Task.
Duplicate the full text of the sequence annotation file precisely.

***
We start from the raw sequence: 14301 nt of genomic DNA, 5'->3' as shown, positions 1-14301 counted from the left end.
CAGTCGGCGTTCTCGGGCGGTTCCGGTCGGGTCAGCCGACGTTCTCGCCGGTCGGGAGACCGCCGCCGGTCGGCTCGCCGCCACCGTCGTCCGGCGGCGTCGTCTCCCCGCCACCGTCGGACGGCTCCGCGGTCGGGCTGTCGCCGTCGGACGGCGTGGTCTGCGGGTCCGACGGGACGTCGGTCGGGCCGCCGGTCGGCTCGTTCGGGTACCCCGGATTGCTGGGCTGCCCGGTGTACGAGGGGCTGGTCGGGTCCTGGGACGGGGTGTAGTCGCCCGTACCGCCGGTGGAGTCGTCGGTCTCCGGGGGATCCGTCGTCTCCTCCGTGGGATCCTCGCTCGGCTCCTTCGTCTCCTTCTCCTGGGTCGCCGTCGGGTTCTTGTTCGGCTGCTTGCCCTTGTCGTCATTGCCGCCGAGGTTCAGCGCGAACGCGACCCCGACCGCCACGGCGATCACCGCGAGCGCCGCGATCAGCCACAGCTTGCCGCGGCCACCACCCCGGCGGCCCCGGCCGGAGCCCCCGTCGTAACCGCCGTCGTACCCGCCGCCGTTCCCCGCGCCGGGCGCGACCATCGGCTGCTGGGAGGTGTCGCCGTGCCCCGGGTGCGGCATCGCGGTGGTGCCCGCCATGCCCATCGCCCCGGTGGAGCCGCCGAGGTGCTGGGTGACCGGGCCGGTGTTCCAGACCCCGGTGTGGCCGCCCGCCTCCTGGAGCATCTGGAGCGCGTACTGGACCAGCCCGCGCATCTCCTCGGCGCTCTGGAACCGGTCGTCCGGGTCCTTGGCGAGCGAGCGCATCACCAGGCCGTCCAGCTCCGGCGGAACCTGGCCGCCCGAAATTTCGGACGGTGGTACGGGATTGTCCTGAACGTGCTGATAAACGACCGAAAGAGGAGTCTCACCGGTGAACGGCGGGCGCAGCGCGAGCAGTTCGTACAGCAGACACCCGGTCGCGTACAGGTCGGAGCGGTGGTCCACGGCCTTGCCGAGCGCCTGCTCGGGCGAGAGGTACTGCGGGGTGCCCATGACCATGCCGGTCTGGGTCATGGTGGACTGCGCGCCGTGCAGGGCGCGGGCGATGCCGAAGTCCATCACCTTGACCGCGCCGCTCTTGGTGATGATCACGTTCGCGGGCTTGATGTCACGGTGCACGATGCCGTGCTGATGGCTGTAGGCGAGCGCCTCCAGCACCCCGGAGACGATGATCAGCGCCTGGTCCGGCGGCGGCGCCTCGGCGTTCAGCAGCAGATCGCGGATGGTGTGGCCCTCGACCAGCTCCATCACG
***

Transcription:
We start from the raw sequence: 14301 nt of genomic DNA, 5'->3' as shown, positions 1-14301 counted from the left end.
CAGTCGGCGTTCTCGGGCGGTTCCGGTCGGGTCAGCCGACGTTCTCGCCGGTCGGGAGACCGCCGCCGGTCGGCTCGCCGCCACCGTCGTCCGGCGGCGTCGTCTCCCCGCCACCGTCGGACGGCTCCGCGGTCGGGCTGTCGCCGTCGGACGGCGTGGTCTGCGGGTCCGACGGGACGTCGGTCGGGCCGCCGGTCGGCTCGTTCGGGTACCCCGGATTGCTGGGCTGCCCGGTGTACGAGGGGCTGGTCGGGTCCTGGGACGGGGTGTAGTCGCCCGTACCGCCGGTGGAGTCGTCGGTCTCCGGGGGATCCGTCGTCTCCTCCGTGGGATCCTCGCTCGGCTCCTTCGTCTCCTTCTCCTGGGTCGCCGTCGGGTTCTTGTTCGGCTGCTTGCCCTTGTCGTCATTGCCGCCGAGGTTCAGCGCGAACGCGACCCCGACCGCCACGGCGATCACCGCGAGCGCCGCGATCAGCCACAGCTTGCCGCGGCCACCACCCCGGCGGCCCCGGCCGGAGCCCCCGTCGTAACCGCCGTCGTACCCGCCGCCGTTCCCCGCGCCGGGCGCGACCATCGGCTGCTGGGAGGTGTCGCCGTGCCCCGGGTGCGGCATCGCGGTGGTGCCCGCCATGCCCATCGCCCCGGTGGAGCCGCCGAGGTGCTGGGTGACCGGGCCGGTGTTCCAGACCCCGGTGTGGCCGCCCGCCTCCTGGAGCATCTGGAGCGCGTACTGGACCAGCCCGCGCATCTCCTCGGCGCTCTGGAACCGGTCGTCCGGGTCCTTGGCGAGCGAGCGCATCACCAGGCCGTCCAGCTCCGGCGGAACCTGGCCGCCCGAAATTTCGGACGGTGGTACGGGATTGTCCTGAACGTGCTGATAAACGACCGAAAGAGGAGTCTCACCGGTGAACGGCGGGCGCAGCGCGAGCAGTTCGTACAGCAGACACCCGGTCGCGTACAGGTCGGAGCGGTGGTCCACGGCCTTGCCGAGCGCCTGCTCGGGCGAGAGGTACTGCGGGGTGCCCATGACCATGCCGGTCTGGGTCATGGTGGACTGCGCGCCGTGCAGGGCGCGGGCGATGCCGAAGTCCATCACCTTGACCGCGCCGCTCTTGGTGATGATCACGTTCGCGGGCTTGATGTCACGGTGCACGATGCCGTGCTGATGGCTGTAGGCGAGCGCCTCCAGCACCCCGGAGACGATGATCAGCGCCTGGTCCGGCGGCGGCGCCTCGGCGTTCAGCAGCAGATCGCGGATGGTGTGGCCCTCGACCAGCTCCATCACG